The psychological price of being rational is being unlikeable

Rational decision makers have to dare to
fight common sense and social norms.

Nassim Taleb's great thinking on hedging against group-think

This blogpost is about how being rational in organizations is actually pretty difficult. It comes at a high social cost. Because rational people need to defy groupthink, defy authority-based decision making and defy social pressure. That’s one of the reasons why innovation is so difficult to pursue.

When do you pull the Goalie?

Imagine you’re a coach of a hockey team. Your team is one goal behind and we’re approaching the end of the game. You know you need to take a gamble and change the goalie for a field player. Butthe question is when. When do you pull the goalie?

If you approach it rationally, the answer would be 5-10 minutes before the end of the game. That’s how you maximize the chance of making a difference. But no coach would dear to do this. Because if it goes wrong, everyone will blame the coach for the mad and unexpected move.

The example was told by Malcolm Gladwell in an episode of his podcast Revisionist History. It reminded me of another story, told by Nassim Taleb in the Black Swan. Before Taleb (see picture) turned philosopher, he used to work as a trader on Wall Street. His strategy was to bet against improbable events. He would take the money of his clients and he would put it all in insurance that would pay out in the case something unexpected happened, like a crisis. He knew the money would eventually pay out big time, he just never knew when the improbable “black swan” event would happen. But he just waited and did absolutely nothing.

It drove his managers and his clients mad. They expected him to work actively to make money for them. The idea that he would sit on his ass to wait for a crisis event to happen – which would pay out enormously – was just unbearable to them. It was a perfectly rational strategy, but Taleb had to develop a very thick skin in order to be able to stick to it.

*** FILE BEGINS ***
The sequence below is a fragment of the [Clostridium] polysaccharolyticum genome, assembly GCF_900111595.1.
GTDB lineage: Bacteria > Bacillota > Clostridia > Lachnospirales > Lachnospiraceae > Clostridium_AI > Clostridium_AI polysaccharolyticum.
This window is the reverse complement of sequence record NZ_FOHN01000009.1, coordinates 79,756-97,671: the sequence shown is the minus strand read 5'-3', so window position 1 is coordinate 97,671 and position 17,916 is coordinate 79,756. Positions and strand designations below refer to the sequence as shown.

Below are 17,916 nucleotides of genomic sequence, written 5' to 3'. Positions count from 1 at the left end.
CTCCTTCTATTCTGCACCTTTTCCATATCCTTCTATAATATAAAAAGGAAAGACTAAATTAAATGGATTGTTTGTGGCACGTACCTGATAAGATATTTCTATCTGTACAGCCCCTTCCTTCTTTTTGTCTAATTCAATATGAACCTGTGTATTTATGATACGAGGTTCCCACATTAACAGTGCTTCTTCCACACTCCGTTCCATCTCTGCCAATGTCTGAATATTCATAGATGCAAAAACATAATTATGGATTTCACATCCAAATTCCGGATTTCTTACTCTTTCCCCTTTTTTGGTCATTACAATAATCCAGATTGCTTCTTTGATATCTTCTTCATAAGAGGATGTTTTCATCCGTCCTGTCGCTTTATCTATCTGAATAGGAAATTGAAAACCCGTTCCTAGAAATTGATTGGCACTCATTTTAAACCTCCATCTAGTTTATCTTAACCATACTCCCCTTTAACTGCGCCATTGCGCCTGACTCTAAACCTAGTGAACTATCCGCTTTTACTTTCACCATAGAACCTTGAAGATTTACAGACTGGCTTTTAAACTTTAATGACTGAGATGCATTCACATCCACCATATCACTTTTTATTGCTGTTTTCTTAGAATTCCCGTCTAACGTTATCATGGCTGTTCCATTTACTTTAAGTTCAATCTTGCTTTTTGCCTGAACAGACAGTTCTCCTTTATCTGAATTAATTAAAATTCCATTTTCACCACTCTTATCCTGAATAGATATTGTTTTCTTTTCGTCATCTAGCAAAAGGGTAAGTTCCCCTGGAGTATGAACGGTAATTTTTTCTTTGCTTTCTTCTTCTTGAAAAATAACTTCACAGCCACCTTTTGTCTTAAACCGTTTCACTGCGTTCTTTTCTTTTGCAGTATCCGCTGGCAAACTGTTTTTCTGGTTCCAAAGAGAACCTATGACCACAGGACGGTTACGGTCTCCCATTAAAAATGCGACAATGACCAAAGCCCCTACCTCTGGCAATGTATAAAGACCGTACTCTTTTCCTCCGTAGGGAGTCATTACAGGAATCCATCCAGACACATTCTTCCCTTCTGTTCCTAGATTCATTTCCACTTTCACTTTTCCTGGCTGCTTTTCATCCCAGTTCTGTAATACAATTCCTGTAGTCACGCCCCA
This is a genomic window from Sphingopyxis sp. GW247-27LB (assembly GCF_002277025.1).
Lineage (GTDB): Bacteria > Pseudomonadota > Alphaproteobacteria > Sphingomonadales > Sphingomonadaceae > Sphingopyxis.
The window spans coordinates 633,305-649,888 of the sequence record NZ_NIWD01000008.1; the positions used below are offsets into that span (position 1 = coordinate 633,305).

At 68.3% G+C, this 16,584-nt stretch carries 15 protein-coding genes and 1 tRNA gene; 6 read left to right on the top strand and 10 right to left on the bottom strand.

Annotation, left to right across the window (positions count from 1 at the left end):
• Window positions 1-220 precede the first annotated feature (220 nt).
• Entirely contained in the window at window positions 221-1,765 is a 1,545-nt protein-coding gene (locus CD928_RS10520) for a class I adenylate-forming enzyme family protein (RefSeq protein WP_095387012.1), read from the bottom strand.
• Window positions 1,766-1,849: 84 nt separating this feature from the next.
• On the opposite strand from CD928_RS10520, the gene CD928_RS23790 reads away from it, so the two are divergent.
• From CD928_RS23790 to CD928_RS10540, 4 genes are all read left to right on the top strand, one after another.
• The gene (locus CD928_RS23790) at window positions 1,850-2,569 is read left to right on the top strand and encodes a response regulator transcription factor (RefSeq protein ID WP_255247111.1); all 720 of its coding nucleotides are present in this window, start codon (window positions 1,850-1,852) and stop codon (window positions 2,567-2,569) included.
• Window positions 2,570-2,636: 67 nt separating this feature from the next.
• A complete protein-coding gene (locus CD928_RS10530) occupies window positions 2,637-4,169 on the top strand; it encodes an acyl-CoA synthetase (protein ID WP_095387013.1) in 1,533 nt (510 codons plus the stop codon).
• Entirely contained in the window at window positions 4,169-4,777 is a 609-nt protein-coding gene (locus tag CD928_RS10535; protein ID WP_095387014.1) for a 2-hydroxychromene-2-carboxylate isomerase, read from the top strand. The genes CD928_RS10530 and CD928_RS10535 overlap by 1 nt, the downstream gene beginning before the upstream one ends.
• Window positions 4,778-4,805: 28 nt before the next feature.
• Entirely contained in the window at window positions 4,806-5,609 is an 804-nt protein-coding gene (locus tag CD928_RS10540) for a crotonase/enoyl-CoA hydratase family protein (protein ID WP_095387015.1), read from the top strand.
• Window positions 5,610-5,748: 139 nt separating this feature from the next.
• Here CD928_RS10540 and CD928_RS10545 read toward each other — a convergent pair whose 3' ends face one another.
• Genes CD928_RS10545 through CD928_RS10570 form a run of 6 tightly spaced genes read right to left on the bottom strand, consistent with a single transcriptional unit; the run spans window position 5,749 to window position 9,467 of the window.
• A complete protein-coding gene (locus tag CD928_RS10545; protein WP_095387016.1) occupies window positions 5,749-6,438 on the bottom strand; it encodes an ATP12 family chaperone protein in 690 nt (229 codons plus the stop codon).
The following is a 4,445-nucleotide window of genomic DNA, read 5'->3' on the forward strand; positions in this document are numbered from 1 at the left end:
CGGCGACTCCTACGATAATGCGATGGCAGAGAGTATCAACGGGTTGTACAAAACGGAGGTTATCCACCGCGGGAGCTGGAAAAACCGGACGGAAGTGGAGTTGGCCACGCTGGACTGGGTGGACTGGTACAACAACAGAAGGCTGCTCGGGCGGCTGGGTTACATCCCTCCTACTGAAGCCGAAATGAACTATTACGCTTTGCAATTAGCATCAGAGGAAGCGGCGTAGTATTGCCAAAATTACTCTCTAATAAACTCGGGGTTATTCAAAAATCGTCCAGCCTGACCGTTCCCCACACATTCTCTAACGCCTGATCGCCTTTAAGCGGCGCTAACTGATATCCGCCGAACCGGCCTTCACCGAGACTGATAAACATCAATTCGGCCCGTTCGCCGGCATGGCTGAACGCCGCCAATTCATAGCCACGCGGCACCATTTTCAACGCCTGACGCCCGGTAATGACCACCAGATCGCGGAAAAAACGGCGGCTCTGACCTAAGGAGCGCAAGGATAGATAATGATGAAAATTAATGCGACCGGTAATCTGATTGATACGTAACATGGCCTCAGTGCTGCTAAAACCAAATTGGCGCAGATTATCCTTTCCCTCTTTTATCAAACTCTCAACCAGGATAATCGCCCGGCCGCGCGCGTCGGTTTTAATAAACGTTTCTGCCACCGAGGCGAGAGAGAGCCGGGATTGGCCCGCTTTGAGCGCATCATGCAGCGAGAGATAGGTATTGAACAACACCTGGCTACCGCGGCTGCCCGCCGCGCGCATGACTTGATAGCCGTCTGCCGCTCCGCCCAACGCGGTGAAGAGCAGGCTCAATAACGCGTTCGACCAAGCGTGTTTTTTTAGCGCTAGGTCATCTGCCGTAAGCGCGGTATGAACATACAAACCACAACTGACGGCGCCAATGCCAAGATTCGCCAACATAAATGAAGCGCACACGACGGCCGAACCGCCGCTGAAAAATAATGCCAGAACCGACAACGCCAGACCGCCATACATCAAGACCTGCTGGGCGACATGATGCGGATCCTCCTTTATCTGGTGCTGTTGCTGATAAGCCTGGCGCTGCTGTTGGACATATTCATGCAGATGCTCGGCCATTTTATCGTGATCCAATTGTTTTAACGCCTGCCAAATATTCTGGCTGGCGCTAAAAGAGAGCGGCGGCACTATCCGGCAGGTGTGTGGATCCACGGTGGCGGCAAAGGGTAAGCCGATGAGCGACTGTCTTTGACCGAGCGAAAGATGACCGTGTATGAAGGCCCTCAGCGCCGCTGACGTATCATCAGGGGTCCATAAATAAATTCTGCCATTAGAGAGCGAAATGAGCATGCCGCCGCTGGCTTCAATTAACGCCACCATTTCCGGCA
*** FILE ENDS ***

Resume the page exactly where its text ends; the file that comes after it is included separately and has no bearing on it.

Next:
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To be rational is to be unlikeable

The problem with acting rational is that it very often clashes with social norms. You will get much less problems for failing by following a strategy everyone else would follow, then you would if you followed an unexpected path, even though it makes sense from a rational point of view.

My partner Astrid decided to stop working at the office a couple of months ago. She realized that being at the office prevented her from doing the things she should be doing to create value for SUE. The constant distractions were killing for her productivity and her mood. So she started working at home. It took her three months to stop feeling guilty about it.

Warren Buffett and Charlie Munger, the smartest investors in the world, spend most of their time in the office on reading. They figured that investing most of their valuable time in understanding more about the world, would eventually pay off in smarter decisions. Berkshire Hattaway made 242 Billion Dollars of profit in 2017.  Unlike most investors, they buy companies with the intention to hold on to them forever. They are in the business for the long run.

Corporate culture doesn’t like the crazy ones

The problem with acting hyper-rational is that you need to be able to deal with social pressure. Very often, people will not like you for breaking the social norm. And when your choice leads to failure, they will find it very easy to blame you for your stubbornness. I think that’s one of the reasons why it’s so difficult for corporations to innovate. Innovation needs stubborn people who don’t mind the social pressure to conform to corporate norms. “Think Different”, probably the best commercial ever made, actually pays tribute to those people with the following legendary quote:

“Here’s to the crazy ones. The misfits. The rebels. The troublemakers. The round pegs in the square holes. The ones who see things differently. They’re not fond of rules. And they have no respect for the status quo. You can quote them, disagree with them, glorify or vilify them. About the only thing you can’t do is ignore them. Because they change things. They push the human race forward. And while some may see them as the crazy ones, we see genius. Because the people who are crazy enough to think they can change the world, are the ones who do.”

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